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Jamie Vardy is a true superstar and Leicester City don't have to sell him

Vardy has made a surprise run to the top of the Premier League's scoring charts, but Leicester City can feel confident of holding onto their star talent.

Jordan Mansfield/Getty Images

Before the start of the current Premier League season, most pundits' predictions for the division's top scorer would be fairly predictable. Chelsea's Diego Costa, or Manchester City's Sergio Agüero would have certainly featured heavily, and even the most flamboyant of forecasters would've plumped for Arsenal's Alexis Sánchez or Manchester United's Wayne Rooney. Instead, with over a quarter of the season gone, we've got a completely unexpected name at the summit of the scoring charts: Leicester City striker Jamie Vardy.

Jamie ... who?

Jamie Vardy. And don't be embarrassed if you don't know the name. Before Leicester's promotion to the Premier League a couple of seasons ago, barely anyone else did either. And even those that knew of Vardy certainly weren't predicting him to go on and become an elite striker. After all, he was playing non-league football with Fleetwood Town only three years ago (while paying the bills by working in a factory making medical splints), meaning he's enjoying something of an Indian summer at 28 years of age.

So is he good good, or just in freakish form?

Only 10 games into the new Premier League season, it's too early to have a definitive answer. However, it's looking ever more like Vardy really is a very good striker, and certainly one capable of challenging for the title of top scorer (with 10 goals, he's currently got a buffer of four at the top of the rankings). He's a real tricky customer for defenders, with his dogged persistence and direct dribbling keeping them constantly on their toes.

The stats folk like him, too: An expected goals and assists analysis by Michael Caley suggests he's comparable with the likes of Sánchez and Agüero:

xG    xA     Player
8.2    2.4    Alexis Sanchez

1.6    6.0    Mesut Özil
3.8    3.5    Dimitri Payet
6.0    1.4    Jamie Vardy
4.8    1.7    Harry Kane
6.1    0.3    Sergio Agüero
5.2    0.7    Olivier Giroud
3.4    2.2    Yaya Touré
1.3    4.1    Riyad Mahrez
3.8    1.6    Bafétimbi Gomis

If you've no idea what these numbers mean, head on over to Caley's marathon explainer at Cartilage Free Captain.

Is he just a pure goalscorer?

Nope! It's not just because he's an excellent finisher that he's proving so useful for the Foxes, but also because of his incredible versatility. Vardy’s got a winger’s pace and a striker’s precision, a combination that allows Leicester boss Claudio Ranieri to play him off the flanks or through the middle, helping his side adapt to different game scenarios with relative ease. It's also what will likely make Vardy a very handy addition to Roy Hodgson's England squad for next summer's European Championships, where the small squad size limits make talented utility players a hugely valuable asset.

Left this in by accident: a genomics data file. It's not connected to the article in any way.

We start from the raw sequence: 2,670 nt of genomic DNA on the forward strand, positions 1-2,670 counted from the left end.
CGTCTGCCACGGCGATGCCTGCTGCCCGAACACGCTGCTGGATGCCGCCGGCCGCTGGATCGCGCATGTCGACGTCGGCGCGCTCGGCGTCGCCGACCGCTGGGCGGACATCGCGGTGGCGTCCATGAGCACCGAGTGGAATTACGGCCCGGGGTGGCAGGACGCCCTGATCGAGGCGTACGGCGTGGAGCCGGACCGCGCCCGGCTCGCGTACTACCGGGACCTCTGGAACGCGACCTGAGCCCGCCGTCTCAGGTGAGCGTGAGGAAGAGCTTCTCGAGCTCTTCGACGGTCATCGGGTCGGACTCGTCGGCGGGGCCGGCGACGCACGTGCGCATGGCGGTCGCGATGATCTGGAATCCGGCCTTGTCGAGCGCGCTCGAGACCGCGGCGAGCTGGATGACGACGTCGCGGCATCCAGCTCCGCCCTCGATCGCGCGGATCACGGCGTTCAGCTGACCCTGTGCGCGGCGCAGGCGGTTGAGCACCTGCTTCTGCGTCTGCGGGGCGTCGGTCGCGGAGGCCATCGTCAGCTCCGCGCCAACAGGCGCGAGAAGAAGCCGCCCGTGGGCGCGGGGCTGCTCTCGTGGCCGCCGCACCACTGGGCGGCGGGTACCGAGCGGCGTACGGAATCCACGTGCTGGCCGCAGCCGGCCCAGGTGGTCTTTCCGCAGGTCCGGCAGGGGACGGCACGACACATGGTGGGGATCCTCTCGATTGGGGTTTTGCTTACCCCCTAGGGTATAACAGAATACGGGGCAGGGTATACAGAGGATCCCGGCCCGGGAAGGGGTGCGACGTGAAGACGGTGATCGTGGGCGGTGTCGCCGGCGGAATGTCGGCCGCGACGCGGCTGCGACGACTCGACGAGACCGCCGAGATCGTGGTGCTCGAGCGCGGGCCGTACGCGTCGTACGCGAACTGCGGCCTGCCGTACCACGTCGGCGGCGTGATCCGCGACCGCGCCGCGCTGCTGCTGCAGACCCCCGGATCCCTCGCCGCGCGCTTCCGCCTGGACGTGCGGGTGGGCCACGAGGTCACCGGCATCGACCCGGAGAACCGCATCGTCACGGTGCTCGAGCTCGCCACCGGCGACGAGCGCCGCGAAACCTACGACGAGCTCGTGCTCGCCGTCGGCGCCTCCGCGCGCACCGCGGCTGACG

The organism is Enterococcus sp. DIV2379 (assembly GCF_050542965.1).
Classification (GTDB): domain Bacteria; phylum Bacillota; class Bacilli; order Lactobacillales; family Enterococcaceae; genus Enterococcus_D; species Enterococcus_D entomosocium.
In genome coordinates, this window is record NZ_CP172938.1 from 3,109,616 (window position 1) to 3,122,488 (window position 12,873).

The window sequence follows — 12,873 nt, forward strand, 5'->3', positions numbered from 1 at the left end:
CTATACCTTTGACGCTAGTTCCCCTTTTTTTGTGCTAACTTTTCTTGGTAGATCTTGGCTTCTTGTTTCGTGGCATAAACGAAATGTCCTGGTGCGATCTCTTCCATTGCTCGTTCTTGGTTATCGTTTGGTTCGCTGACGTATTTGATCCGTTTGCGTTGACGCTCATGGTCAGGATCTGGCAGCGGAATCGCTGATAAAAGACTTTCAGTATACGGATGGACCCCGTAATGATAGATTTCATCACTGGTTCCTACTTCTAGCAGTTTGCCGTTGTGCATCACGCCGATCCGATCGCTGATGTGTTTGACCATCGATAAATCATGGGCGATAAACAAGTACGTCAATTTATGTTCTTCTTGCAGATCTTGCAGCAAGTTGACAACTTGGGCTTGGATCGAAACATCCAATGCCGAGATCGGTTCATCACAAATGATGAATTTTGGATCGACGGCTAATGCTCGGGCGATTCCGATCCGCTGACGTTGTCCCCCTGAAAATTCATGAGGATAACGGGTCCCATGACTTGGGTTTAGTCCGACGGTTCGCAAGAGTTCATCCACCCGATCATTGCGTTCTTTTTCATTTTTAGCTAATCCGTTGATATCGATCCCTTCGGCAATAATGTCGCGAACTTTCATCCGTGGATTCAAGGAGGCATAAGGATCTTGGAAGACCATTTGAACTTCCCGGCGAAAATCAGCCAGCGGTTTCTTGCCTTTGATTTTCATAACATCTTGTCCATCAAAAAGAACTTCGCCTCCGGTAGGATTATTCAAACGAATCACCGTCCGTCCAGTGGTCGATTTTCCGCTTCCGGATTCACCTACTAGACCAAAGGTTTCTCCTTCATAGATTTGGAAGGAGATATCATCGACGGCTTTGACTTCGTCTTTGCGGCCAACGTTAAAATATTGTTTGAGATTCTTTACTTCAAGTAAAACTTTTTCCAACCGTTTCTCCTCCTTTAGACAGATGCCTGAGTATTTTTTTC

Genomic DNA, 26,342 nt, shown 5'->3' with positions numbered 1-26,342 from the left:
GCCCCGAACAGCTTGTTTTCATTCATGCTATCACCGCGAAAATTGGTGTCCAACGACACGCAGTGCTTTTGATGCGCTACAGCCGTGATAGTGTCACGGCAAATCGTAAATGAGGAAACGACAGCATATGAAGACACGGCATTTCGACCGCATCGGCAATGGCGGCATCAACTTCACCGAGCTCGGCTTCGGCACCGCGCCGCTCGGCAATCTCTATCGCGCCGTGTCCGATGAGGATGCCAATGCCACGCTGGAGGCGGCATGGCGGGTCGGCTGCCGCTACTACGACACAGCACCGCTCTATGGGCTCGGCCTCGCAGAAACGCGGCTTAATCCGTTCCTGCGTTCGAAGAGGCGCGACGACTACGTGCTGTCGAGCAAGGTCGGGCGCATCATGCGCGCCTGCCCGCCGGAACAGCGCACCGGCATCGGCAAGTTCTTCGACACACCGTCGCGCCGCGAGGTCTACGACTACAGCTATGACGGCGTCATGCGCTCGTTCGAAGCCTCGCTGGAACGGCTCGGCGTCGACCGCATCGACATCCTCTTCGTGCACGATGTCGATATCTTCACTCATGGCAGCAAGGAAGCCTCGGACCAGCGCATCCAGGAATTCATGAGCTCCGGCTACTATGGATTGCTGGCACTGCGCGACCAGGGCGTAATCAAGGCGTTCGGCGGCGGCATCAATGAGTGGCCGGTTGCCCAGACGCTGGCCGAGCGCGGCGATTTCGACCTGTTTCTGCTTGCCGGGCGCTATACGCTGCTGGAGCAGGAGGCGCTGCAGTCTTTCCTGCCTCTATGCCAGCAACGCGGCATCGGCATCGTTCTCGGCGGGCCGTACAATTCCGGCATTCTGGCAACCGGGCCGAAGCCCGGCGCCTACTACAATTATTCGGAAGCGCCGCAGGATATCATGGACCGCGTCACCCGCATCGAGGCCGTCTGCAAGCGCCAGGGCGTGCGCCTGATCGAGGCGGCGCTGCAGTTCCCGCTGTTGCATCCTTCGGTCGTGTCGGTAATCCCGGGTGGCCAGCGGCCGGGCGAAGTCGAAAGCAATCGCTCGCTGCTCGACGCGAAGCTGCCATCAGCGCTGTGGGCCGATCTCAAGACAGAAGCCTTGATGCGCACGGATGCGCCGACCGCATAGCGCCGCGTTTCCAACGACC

If he's that good, why doesn't he want a move?

Well, he probably does. The recent rumors linking him to Liverpool, Tottenham Hotspur and most optimistically Real Madrid could well be the work of Vardy's agent, who's got as much of a motive as his client to get a big deal done. And it's understandable that he's wanting to sort it as quickly as possible: At 28, Vardy's now as good as he's ever going to get; if a big team does elect to go in for him in January, it won't be because they're expecting him to hold down a place in their first team long term. He may be in the form of his life, but Vardy's value will soon start to tail off.

Does that mean Leicester will want to sell up quick?

Almost certainly not. With the Premier League having made an incredibly lucrative new TV deal, the value of staying in the top flight far exceeds what a club would be willing to pay for a player of Vardy's age and ability. They simply have no motive to sell, and gain more both on and off the field by holding onto their star man. What's more, Vardy's signed a four-year contract extension last year, so the power all remains in the club's hands.

And so to conclude ...

Jamie Vardy is a very good striker, capable of playing for a better team than Leicester. But with three years still to run on his contract (by which time he'll be almost the end of his useful Premier League life), and the Foxes having more to gain by keeping him than selling him, it looks like he'll be staying at the King Power Stadium for the long haul.


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